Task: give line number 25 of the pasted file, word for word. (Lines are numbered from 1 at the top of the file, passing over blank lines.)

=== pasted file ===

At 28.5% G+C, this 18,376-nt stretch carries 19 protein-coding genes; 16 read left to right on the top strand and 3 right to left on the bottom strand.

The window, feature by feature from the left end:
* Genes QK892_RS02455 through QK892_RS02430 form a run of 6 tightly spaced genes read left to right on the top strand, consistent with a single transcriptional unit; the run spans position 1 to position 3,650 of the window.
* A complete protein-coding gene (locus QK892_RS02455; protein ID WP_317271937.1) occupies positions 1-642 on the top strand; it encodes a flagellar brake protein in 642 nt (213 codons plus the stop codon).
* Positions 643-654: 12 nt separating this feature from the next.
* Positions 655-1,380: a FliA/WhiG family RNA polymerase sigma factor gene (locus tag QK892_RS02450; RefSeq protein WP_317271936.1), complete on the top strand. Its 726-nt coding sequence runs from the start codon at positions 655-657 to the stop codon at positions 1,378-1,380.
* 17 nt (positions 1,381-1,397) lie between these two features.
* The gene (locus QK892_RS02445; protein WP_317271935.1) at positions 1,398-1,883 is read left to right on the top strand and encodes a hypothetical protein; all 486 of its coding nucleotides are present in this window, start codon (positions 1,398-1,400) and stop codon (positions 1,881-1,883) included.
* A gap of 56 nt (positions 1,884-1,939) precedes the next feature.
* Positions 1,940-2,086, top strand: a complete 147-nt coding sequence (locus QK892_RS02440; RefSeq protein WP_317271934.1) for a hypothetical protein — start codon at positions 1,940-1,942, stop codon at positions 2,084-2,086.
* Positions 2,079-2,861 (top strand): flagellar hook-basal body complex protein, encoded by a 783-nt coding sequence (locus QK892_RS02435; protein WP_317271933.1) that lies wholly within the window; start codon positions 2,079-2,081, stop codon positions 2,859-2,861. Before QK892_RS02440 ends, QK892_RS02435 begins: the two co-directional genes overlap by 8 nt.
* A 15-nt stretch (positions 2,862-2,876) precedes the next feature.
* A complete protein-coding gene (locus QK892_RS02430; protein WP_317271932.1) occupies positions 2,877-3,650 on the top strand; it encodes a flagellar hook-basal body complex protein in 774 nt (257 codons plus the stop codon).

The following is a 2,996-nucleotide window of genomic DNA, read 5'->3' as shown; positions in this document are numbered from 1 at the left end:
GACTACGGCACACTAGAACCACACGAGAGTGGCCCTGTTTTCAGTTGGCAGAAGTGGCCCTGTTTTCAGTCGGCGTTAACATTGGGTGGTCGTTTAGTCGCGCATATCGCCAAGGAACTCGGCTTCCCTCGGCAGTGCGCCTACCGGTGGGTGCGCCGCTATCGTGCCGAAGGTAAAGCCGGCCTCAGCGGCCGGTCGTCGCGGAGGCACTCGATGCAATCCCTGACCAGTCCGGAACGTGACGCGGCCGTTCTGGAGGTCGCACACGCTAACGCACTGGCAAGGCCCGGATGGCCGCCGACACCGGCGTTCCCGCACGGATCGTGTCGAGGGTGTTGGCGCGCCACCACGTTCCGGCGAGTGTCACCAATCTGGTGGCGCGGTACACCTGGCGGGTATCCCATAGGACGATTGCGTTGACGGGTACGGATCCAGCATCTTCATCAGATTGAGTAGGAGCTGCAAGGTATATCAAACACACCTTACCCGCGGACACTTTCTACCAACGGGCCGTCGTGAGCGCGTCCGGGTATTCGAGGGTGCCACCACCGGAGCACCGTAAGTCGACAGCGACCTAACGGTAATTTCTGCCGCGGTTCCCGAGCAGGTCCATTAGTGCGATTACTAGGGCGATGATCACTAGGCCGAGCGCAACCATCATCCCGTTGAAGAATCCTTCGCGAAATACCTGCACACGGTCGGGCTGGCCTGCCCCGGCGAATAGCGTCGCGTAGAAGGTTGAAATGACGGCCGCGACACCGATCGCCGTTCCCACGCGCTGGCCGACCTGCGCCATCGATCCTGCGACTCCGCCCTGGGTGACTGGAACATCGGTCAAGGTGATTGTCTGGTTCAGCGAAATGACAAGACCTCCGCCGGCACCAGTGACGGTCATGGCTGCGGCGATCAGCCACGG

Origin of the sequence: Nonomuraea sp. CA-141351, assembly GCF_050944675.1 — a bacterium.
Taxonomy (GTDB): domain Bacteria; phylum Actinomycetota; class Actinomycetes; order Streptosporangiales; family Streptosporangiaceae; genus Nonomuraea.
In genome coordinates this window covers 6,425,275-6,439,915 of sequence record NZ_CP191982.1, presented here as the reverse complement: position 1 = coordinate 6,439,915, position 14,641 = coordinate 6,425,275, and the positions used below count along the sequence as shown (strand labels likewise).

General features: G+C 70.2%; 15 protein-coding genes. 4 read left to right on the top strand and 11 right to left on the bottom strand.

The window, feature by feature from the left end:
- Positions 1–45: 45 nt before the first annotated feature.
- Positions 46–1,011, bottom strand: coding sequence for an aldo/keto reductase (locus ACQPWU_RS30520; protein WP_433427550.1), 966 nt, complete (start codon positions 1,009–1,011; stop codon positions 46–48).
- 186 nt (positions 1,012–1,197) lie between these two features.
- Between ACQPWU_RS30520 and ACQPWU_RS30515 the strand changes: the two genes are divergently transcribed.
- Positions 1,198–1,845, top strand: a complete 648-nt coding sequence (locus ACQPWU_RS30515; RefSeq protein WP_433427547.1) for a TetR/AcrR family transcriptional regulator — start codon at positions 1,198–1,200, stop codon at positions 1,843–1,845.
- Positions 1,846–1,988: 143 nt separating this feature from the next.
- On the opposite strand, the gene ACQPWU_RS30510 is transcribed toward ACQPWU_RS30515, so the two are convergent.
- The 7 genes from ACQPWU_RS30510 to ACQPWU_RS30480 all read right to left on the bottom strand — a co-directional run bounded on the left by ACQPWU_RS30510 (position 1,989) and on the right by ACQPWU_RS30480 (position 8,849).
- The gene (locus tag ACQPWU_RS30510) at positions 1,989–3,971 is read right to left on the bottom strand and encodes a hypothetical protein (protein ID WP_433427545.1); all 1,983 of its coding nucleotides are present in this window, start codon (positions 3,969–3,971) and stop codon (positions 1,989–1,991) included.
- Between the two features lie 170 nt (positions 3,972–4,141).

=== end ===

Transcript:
- Positions 1,198–1,845, top strand: a complete 648-nt coding sequence (locus ACQPWU_RS30515; RefSeq protein WP_433427547.1) for a TetR/AcrR family transcriptional regulator — start codon at positions 1,198–1,200, stop codon at positions 1,843–1,845.